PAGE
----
If they choose the first option, the community is more than welcoming. We have had some new users start off rough and become excellent members with some time. If they choose the second option, that is better for the overall health of the community. They don't really want to contribute at that point, all they want is to get their information. If we start pandering to everyone who would leave because of that, it will only hurt our main members because they will basically be on clean up duty 24/7. Why should our main user base suffer just to increase our numbers with users who don't really care about the community at all.

The community to user relationship is a delicate one. For it to work, both sides must benefit. The StackExchange model works. We may not grow to be the largest community ever, but we will definitely have a very high quality community which I would definitely prefer.

  • See my edited question that addresses some of your points/comments. – crmprogdev Jun 25 '14 at 15:24
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I have to agree with @JesseAltman here.

I get very frustrated when I see questions that literally have zero effort put into them. The two examples that were used above were just code, no context, no elaboration. While yes, maybe it was closed before it was edited so ALL the code could be seen, they were still questions that consisted of NOTHING BUT CODE. To me, those are people looking for freebies. As Jesse put absolutely correctly, many of us here make a living doing SF development and offer this help free of charge, the least you can do is put in a smidge of effort.

I'm not saying there first questions have to be perfect and yes, there is a learning curve, but when absolutely ZERO effort is put in besides pasting some code, then no, I don't feel bad about closing it. This forum has a ton of extremely generous and smart people helping the community, I see it as a bit disrespectful when someone expects us to spend our time constructing well thought out answers, when they can't take 5 minutes to at least provide some context and details around there question. If its not worth your time to fully explain and describe your question and specific use case, why would I want to spend my time answering.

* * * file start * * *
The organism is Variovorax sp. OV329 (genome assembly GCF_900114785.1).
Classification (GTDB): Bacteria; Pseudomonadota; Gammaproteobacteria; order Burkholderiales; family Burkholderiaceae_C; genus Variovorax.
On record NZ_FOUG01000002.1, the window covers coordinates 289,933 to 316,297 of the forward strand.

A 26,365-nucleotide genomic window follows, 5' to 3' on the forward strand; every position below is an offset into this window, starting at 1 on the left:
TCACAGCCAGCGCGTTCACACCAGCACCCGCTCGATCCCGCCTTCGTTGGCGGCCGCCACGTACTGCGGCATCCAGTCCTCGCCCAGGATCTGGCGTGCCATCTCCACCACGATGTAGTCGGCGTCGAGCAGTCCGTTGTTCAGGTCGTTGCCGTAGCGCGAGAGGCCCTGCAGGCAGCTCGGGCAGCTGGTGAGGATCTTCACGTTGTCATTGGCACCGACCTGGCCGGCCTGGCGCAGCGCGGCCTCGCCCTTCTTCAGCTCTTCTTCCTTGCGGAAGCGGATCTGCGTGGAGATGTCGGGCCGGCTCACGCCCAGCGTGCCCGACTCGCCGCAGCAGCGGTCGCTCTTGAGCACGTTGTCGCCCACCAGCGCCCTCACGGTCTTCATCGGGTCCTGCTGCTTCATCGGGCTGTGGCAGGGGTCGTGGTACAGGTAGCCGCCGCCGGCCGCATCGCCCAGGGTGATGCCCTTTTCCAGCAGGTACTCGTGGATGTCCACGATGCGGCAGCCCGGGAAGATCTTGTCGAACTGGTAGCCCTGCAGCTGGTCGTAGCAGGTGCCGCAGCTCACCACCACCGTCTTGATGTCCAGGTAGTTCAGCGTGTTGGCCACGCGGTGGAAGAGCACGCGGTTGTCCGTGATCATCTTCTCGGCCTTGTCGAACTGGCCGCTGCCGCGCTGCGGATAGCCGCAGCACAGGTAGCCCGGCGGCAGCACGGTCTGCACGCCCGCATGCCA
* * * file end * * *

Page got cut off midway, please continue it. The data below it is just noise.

I'm just looking for effort. Someone could ask the most basic and simple question in the world, but if it looks like they have

  1. Put in a little effort to search for their answer on their own
  2. Spent more than 30 seconds on the question (not just copied and pasted code)
  3. Seem eager to learn, not just looking for you to solve their urgent issue. (Urgent, Requirement due, Needed ASAP, or any of those other lovely keywords I love seeing in the title of question)

Then I am all in, I will spend time trying to answer and explain things to them.

These code only, no context, no appreciation questions....sorry but I don;t feel terribly bad about closing them.

Effort is all I am looking for....I don't think that's too much to ask.

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    I totally agree with you when it comes to searching for answers on their own. I've frequently given out the following link to a SF specific search engine: findsf.info that's been very fruitful for me, not to mention the one built-in here on SF.SE. – crmprogdev Jun 25 '14 at 16:06
  • I honestly was unaware of that Search Engine. Cool stuff, thanks for sharing. – Chris Duncombe Jun 25 '14 at 16:13
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I think this help topic on On Hold/Closed questions is very clear about how we should use this functionality.

By putting a question On Hold, we are telling the poster that it needs a lot of work before it can be answered. If they make an effort to improve the question, then it can be taken off hold and answered.

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    I would rather see questions on hold than closed, unless it is an obvious troll or abusive content. Even if the asker puts zero effort into it, give them a chance. The community needs to grow, and if we can help someone become a productive member of the community that helps us and them. – user6861 Jun 26 '14 at 14:46
  • Questions go on hold for 5 days and then get closed unless they have been improved. – Daniel Hoechst Jun 26 '14 at 14:53
  • If a question is not improved in five days, it obviously is neither important nor urgent to the asker. – user6861 Jun 26 '14 at 14:58